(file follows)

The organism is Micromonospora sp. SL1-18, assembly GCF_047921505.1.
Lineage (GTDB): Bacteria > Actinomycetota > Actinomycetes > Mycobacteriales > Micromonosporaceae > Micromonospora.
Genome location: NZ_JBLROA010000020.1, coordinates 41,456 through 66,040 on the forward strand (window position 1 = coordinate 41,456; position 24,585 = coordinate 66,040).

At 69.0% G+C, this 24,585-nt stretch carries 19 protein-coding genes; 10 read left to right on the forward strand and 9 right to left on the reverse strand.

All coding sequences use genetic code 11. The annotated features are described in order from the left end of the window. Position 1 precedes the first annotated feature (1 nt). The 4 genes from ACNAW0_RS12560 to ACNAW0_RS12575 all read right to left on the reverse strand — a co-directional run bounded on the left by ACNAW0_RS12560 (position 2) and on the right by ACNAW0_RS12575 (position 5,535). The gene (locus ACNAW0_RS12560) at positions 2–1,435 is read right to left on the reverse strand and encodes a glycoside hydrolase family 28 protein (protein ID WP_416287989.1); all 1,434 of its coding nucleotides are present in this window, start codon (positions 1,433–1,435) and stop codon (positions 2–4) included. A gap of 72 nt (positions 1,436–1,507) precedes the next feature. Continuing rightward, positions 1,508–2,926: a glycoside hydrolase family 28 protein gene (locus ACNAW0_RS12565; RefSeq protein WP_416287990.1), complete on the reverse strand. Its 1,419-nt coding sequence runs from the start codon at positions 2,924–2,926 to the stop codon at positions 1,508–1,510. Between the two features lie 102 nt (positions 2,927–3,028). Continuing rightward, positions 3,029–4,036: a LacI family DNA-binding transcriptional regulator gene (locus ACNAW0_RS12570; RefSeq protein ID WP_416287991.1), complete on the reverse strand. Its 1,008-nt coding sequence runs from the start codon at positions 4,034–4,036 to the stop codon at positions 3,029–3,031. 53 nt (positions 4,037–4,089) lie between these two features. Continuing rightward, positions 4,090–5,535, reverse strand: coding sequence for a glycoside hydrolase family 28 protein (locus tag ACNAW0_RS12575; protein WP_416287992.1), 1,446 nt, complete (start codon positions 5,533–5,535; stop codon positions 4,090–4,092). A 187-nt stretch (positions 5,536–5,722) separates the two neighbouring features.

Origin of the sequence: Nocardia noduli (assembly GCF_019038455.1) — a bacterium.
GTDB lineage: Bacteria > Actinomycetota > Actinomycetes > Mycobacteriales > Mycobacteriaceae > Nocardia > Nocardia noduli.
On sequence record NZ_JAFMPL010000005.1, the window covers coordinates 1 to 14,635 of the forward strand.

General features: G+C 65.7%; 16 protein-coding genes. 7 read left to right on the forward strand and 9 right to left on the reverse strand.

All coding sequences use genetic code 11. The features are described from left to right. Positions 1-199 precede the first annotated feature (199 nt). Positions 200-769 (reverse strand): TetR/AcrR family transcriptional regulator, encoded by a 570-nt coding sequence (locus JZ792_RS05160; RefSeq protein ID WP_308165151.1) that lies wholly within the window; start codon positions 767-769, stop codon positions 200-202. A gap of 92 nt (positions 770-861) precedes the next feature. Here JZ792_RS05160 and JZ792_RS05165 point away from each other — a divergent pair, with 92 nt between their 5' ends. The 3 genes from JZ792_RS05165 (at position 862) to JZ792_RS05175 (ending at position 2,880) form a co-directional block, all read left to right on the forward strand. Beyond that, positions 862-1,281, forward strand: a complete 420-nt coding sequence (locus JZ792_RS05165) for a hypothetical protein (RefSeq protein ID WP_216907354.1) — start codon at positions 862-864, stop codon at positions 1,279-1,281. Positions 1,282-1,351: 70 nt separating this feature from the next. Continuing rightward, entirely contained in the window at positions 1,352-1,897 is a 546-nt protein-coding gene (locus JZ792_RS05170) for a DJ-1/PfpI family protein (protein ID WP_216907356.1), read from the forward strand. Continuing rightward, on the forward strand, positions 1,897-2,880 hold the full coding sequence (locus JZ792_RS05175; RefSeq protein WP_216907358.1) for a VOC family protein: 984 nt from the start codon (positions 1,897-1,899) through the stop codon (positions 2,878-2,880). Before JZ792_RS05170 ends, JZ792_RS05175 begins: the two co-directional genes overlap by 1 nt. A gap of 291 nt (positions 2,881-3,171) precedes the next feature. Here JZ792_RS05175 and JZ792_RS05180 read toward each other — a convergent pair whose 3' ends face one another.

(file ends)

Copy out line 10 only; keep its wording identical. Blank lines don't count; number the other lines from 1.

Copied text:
All coding sequences use genetic code 11. The features are described from left to right. Positions 1-199 precede the first annotated feature (199 nt). Positions 200-769 (reverse strand): TetR/AcrR family transcriptional regulator, encoded by a 570-nt coding sequence (locus JZ792_RS05160; RefSeq protein ID WP_308165151.1) that lies wholly within the window; start codon positions 767-769, stop codon positions 200-202. A gap of 92 nt (positions 770-861) precedes the next feature. Here JZ792_RS05160 and JZ792_RS05165 point away from each other — a divergent pair, with 92 nt between their 5' ends. The 3 genes from JZ792_RS05165 (at position 862) to JZ792_RS05175 (ending at position 2,880) form a co-directional block, all read left to right on the forward strand. Beyond that, positions 862-1,281, forward strand: a complete 420-nt coding sequence (locus JZ792_RS05165) for a hypothetical protein (RefSeq protein ID WP_216907354.1) — start codon at positions 862-864, stop codon at positions 1,279-1,281. Positions 1,282-1,351: 70 nt separating this feature from the next. Continuing rightward, entirely contained in the window at positions 1,352-1,897 is a 546-nt protein-coding gene (locus JZ792_RS05170) for a DJ-1/PfpI family protein (protein ID WP_216907356.1), read from the forward strand. Continuing rightward, on the forward strand, positions 1,897-2,880 hold the full coding sequence (locus JZ792_RS05175; RefSeq protein WP_216907358.1) for a VOC family protein: 984 nt from the start codon (positions 1,897-1,899) through the stop codon (positions 2,878-2,880). Before JZ792_RS05170 ends, JZ792_RS05175 begins: the two co-directional genes overlap by 1 nt. A gap of 291 nt (positions 2,881-3,171) precedes the next feature. Here JZ792_RS05175 and JZ792_RS05180 read toward each other — a convergent pair whose 3' ends face one another.